The third day of the conference may have offered the most progressive topics of the week. The first session of the morning was an overview of the Green Billion Challenge created by the Sustainable Endowment Institute. The workshop, run by three 20-somethings with a finance background, explained the benefits and logistics behind creating and maintaining a revolving sustainability endowment at your university.
They broke the pieces of the fund into very understandable parts that emphasized the investment aspects, rather than the expense aspects of the project. The most innovative part of their project was the Green Billion fund management software. This software offers a huge benefit to the university community and specifically for those who aren't in the environmental field. By showing the in-depth financials behind each green project, sustainability-minded people can show administrators the incentives of a green project and prove its feasibility with precise numbers.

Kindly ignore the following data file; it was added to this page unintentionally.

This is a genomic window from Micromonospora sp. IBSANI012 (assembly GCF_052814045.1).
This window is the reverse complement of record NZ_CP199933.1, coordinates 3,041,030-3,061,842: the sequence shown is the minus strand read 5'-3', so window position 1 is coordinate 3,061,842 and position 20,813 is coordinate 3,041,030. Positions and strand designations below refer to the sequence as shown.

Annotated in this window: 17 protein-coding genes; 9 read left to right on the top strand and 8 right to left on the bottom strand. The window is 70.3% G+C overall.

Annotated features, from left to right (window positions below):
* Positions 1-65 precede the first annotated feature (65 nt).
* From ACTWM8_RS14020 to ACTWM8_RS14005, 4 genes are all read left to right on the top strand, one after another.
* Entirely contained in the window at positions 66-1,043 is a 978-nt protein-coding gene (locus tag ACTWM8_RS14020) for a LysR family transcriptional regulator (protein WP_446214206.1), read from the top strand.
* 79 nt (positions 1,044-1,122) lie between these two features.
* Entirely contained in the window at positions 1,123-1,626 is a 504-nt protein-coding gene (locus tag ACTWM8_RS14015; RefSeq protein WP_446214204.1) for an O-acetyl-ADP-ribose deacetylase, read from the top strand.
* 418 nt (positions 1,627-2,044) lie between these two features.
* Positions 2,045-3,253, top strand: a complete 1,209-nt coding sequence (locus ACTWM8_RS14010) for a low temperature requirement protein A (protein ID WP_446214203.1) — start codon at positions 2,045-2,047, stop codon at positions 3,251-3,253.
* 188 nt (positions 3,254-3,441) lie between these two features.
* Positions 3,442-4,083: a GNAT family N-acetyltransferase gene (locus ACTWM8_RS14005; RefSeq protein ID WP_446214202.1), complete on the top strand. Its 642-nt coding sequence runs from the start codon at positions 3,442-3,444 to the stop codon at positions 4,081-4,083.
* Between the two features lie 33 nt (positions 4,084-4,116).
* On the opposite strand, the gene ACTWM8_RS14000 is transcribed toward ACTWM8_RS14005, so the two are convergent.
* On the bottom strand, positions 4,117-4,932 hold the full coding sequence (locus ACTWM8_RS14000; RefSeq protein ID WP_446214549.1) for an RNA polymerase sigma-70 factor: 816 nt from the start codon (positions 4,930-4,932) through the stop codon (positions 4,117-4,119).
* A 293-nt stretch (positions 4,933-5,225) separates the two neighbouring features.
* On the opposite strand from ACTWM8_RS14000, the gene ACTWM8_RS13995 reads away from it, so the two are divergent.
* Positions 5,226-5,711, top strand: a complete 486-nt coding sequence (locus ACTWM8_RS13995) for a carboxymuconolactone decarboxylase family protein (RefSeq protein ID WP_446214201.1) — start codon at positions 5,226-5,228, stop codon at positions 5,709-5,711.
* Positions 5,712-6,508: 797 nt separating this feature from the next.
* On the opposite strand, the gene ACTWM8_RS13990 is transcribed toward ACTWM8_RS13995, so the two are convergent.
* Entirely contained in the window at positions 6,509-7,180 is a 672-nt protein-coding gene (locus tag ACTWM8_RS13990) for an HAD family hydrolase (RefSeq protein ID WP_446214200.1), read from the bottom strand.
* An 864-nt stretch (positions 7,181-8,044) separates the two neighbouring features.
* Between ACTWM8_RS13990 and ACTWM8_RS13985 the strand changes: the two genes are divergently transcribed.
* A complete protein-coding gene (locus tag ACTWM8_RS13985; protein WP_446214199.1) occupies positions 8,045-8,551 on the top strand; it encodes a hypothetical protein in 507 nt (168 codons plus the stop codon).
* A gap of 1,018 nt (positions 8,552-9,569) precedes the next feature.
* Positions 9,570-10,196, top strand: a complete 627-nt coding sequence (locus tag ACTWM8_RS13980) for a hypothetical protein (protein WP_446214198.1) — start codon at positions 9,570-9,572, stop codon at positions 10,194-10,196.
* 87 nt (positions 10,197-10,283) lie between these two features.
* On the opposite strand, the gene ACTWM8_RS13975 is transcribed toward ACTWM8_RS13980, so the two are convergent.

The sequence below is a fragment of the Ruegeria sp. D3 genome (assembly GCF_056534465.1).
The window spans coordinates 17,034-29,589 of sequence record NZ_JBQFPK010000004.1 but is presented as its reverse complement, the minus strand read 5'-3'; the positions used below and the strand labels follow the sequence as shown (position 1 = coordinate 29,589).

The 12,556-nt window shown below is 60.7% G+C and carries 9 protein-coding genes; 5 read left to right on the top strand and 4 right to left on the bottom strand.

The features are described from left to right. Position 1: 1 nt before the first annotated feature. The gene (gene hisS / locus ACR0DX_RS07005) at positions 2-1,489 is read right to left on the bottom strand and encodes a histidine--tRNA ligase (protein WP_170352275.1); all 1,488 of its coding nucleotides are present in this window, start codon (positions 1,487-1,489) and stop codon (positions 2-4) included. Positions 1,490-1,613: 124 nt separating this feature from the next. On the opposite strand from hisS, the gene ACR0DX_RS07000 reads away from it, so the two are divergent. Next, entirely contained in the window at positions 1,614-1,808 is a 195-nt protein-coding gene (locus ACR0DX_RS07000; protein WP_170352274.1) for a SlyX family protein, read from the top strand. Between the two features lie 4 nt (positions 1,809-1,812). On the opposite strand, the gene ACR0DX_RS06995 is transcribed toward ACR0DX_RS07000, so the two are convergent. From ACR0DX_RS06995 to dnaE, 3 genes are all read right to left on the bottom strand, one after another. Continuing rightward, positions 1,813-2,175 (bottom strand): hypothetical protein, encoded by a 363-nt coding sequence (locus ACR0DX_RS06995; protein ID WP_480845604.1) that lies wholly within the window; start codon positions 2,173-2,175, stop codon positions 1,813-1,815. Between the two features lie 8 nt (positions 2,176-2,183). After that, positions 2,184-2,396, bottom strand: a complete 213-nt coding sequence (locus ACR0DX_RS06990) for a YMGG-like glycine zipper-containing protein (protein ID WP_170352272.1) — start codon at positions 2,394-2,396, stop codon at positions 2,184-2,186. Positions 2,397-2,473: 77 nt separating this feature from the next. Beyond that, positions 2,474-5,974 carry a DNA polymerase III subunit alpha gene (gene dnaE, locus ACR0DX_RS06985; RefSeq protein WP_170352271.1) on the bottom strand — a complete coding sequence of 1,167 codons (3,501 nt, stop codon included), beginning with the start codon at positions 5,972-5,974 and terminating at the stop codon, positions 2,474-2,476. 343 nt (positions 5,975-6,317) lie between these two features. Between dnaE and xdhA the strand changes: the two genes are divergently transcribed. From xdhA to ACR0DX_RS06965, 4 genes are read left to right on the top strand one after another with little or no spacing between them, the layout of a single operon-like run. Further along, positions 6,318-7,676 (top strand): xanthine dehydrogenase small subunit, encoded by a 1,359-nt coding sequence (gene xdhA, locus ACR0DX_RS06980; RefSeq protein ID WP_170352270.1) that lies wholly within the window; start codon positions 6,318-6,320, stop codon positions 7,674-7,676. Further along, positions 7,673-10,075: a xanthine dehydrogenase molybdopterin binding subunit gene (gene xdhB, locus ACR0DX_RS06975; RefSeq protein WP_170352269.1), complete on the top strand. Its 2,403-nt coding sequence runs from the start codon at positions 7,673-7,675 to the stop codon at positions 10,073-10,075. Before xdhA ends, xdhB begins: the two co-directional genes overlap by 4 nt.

I was enamored with what the Sustainable Endowment Institute has accomplished so far and I am excited to see how they've combined the two fields of finance and sustainability. The software that they have created is a powerful tool that enables sustainability departments to increase the degree that green projects can be measured. I was glad to see how the rest of the audience was pleased with their service. People were most impressed with such a low price for this service, offered online for the reasonable payment of .05% (1/20th of 1 percent) of the Sustainability fund (and no more than $2,500). Thank goodness for non-profits!